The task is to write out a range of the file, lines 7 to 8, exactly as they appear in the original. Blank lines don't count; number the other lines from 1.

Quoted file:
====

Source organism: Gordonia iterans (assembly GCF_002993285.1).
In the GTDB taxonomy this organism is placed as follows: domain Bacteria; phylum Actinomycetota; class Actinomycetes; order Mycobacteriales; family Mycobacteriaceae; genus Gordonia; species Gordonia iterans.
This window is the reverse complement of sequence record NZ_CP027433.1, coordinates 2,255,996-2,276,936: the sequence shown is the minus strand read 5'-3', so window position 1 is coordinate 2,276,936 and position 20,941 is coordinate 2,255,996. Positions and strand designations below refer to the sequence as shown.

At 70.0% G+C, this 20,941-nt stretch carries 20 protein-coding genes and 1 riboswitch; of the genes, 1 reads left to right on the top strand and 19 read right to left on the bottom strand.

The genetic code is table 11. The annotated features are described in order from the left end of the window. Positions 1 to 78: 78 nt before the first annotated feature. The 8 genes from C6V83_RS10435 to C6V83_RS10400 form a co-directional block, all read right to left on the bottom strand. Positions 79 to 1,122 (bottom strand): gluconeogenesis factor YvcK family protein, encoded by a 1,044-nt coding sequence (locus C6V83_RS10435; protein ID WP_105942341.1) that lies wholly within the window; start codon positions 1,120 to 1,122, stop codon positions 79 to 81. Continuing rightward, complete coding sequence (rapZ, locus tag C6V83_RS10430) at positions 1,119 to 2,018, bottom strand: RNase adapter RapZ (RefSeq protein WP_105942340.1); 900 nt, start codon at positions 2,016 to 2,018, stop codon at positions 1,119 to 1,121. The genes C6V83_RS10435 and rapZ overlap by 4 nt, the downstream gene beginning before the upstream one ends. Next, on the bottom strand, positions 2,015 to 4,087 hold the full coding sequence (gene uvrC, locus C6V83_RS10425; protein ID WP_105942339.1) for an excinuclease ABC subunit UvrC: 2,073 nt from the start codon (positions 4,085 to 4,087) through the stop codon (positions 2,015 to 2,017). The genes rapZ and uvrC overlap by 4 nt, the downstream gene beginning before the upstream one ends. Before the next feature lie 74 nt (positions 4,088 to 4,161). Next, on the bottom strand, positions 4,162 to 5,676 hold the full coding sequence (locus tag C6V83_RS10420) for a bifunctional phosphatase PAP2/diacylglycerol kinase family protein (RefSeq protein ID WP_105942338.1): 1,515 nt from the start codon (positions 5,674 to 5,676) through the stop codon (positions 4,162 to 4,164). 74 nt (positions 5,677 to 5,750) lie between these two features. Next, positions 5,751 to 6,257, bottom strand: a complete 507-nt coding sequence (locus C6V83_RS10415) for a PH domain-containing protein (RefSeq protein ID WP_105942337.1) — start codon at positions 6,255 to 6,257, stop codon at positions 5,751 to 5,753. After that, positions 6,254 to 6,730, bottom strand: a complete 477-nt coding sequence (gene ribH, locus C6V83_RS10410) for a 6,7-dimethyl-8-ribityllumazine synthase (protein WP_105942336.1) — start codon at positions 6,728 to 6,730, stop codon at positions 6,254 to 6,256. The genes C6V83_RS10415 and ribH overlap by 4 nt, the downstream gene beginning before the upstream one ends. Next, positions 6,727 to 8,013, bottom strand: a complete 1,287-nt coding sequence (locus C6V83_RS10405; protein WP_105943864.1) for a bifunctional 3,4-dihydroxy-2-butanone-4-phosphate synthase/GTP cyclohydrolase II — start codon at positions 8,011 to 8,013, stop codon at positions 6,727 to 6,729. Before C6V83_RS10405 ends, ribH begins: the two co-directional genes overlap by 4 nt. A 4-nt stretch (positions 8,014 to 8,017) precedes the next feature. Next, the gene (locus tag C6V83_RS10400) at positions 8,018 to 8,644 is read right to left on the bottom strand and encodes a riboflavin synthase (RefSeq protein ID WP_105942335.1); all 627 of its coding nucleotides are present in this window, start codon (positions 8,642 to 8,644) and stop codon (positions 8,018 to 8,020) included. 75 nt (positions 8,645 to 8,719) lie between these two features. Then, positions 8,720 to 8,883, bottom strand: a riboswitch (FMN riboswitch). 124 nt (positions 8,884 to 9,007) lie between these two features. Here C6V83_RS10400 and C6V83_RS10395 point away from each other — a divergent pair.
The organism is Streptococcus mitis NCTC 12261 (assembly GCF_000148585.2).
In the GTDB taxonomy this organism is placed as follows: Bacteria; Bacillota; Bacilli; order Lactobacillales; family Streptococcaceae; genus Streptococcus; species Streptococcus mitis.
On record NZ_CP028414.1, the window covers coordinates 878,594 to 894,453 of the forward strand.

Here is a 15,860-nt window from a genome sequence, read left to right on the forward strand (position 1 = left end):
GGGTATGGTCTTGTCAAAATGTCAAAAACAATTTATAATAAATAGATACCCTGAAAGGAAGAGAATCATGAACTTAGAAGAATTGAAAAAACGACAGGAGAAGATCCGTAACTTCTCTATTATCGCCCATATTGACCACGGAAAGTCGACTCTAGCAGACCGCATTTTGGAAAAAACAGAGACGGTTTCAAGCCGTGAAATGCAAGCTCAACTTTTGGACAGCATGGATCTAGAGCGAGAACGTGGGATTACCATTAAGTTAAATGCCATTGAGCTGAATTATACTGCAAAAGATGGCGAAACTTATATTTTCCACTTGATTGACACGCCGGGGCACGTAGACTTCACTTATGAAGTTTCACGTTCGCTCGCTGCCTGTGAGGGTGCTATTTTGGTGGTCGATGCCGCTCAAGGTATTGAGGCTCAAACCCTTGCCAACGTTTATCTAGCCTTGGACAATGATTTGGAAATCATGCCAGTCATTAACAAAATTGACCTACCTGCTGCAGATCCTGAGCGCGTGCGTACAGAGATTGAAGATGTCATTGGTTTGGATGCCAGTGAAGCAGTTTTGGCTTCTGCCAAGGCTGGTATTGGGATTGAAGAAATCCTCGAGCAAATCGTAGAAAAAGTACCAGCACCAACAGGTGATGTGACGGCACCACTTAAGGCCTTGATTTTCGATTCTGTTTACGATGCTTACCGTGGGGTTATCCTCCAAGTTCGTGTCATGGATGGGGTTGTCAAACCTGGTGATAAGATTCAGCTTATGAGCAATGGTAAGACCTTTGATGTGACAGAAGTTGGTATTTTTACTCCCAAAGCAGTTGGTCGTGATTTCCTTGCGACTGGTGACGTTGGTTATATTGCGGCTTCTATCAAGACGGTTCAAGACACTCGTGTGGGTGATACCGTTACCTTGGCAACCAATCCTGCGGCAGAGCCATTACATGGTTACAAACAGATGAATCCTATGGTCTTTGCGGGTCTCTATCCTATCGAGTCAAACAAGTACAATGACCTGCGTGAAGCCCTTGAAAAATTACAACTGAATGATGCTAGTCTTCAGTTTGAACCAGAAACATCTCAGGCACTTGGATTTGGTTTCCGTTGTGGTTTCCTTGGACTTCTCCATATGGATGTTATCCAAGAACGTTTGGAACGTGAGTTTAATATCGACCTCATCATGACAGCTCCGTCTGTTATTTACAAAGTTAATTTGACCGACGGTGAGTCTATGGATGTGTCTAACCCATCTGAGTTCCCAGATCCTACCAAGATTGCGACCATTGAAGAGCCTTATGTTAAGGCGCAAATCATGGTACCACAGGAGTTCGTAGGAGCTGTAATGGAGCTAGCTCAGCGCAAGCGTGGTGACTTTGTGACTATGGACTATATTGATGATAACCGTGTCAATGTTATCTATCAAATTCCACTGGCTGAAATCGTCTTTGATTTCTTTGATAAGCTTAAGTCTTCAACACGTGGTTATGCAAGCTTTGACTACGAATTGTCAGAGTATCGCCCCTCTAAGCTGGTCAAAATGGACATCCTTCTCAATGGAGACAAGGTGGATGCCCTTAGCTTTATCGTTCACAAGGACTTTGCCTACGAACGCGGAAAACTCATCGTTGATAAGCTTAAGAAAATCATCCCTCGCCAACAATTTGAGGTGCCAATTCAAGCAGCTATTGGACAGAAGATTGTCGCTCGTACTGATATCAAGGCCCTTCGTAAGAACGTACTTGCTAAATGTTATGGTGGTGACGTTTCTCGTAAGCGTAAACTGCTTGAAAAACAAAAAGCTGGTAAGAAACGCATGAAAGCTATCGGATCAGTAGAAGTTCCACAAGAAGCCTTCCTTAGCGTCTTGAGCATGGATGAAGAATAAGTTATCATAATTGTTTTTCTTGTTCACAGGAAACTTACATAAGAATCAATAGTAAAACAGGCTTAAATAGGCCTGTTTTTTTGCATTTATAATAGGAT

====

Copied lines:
In the GTDB taxonomy this organism is placed as follows: Bacteria; Bacillota; Bacilli; order Lactobacillales; family Streptococcaceae; genus Streptococcus; species Streptococcus mitis.
On record NZ_CP028414.1, the window covers coordinates 878,594 to 894,453 of the forward strand.